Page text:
Feds keep $8 billion slush fund a ‘secret,’ delivered ‘limited results’

The Net Zero Accelerator program subsidized factory refits with the promise of lowering industrial greenhouse emissions. But outcomes were never tracked, and the subsidy delivered ‘limited results.’

Feds keep $8 billion slush fund a ‘secret,’ delivered ‘limited results’
The Canadian Press / Adrian Wyld and The Canadian Press / Justin Tang
Remove Ads

The Department of Industry refused to disclose billions in federal climate subsidies for industry, claiming the “highly sensitive confidential information” needs to be “safeguarded.”

“Departments have always acted to protect confidential business information obtained during the negotiation of contribution agreements,” Deputy Minister Simon Kennedy wrote the House of Commons Environment Committee. “Protecting confidential business information is important,” he added.

By unanimous vote, the Commons Environment Committee passed a motion on May 7 to table contribution agreements under the $8 billion Net Zero Accelerator program. However, Deputy Minister Kennedy refused to comply.

“If the government is spending $8 billion of taxpayers’ money, Canadians should be able to see the results,” said Conservative MP Dan Mazier, sponsor of the motion. He called it “nothing more than another slush fund.”

Deputy Kennedy in reply said terms must be concealed to protect corporations that received subsidies. “Disclosure of sensitive business information without prior consent of the third party including commitments found in contribution agreements would put the government in violation of its contractual obligations,” he wrote.

Bloc Québécois MP Denis Trudel earlier called the program’s secretiveness an embarrassment. 

“We are talking about $8 billion here,” said Trudel. “We represent taxpayers. There are taxpayers who want us to do our job and figure out how the government is spending their money.”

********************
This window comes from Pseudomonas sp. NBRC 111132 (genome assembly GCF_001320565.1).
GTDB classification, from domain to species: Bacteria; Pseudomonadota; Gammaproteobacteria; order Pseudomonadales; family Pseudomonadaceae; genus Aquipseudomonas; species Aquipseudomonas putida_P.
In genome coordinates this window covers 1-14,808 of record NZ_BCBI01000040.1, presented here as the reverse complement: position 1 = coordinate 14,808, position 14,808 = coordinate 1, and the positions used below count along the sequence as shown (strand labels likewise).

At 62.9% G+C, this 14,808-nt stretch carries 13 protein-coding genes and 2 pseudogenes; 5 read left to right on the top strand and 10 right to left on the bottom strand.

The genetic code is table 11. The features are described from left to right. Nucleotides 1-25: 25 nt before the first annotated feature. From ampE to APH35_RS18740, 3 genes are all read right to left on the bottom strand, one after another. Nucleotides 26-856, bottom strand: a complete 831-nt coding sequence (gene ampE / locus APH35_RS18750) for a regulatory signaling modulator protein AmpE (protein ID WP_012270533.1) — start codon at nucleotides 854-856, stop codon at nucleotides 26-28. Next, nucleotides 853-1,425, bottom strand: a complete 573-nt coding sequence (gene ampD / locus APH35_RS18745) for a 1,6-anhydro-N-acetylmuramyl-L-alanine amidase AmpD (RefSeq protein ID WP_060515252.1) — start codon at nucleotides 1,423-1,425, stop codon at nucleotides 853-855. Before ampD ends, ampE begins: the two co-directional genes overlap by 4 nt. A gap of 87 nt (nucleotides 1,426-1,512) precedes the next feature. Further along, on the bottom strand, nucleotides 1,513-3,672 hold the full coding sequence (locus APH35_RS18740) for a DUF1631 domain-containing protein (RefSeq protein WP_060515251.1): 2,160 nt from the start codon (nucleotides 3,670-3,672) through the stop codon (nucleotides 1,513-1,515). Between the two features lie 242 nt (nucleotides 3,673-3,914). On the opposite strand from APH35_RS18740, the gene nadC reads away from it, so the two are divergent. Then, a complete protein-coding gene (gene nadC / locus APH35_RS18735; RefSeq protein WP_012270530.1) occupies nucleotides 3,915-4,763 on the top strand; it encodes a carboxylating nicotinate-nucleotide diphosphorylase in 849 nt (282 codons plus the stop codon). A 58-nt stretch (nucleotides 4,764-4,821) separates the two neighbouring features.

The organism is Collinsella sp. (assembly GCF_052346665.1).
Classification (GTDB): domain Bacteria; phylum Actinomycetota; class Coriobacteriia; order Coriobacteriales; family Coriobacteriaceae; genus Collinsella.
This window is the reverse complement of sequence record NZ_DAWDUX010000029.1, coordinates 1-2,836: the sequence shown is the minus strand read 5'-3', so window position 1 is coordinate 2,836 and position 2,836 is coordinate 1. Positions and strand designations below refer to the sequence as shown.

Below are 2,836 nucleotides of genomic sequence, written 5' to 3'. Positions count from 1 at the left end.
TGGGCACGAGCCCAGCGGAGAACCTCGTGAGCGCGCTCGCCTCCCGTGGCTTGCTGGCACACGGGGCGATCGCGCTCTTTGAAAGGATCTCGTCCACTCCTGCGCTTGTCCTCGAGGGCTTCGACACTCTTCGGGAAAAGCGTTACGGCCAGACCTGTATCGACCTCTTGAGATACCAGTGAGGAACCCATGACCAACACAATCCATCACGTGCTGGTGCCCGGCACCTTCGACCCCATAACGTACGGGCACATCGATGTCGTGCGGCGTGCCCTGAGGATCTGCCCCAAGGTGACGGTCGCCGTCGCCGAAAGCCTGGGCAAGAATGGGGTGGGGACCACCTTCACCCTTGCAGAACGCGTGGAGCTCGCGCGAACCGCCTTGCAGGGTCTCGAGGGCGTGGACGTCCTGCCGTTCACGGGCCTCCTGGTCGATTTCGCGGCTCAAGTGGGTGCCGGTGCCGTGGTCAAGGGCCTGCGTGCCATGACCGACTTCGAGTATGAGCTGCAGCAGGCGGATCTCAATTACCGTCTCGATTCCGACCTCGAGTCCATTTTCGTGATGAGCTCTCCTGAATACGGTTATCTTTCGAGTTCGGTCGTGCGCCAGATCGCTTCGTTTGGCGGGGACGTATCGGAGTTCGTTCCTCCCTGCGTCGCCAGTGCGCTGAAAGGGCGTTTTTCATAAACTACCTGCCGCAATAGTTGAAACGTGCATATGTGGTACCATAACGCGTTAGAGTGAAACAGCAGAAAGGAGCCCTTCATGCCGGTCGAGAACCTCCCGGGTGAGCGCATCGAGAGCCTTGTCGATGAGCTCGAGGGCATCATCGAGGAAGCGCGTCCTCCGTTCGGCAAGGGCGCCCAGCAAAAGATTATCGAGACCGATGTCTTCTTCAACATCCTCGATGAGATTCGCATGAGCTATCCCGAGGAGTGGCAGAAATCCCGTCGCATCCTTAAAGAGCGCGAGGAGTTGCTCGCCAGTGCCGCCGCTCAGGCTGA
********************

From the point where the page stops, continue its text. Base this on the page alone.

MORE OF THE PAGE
The 2021 federal program claims to lower industrial greenhouse emissions through factory refits, but outcomes were never tracked, reported Blacklock’s Reporter.

Environment Commissioner Jerry DeMarco said subsidy costs were upwards of $523 per tonne of emission reduction, calling it an abject failure since he claimed that the subsidy delivered “limited results.”


Liberal MP Adam van Koeverden, parliamentary secretary for the environment, defended the program. “It’s been a real success story,” he said, adding “I want to see success stories.”

That measurement appears unable to be ascertained, as several companies that successfully applied for subsidies provided no emission targets whatsoever, according to an April 30 report Net Zero Accelerator Initiative

“It’s simple enough to dole out money,” wrote Commissioner DeMarco, “but you need to do it in a way that creates value for money for taxpayers.”

“Usually when a government announces $8 billion in spending they brag about it for years and talk about the results,” added MP Mazier. “Now we know why they have been so quiet.”

Remove Ads
Remove Ads

Don't Get Censored

Big Tech is censoring us. Sign up so we can always stay in touch.

Remove Ads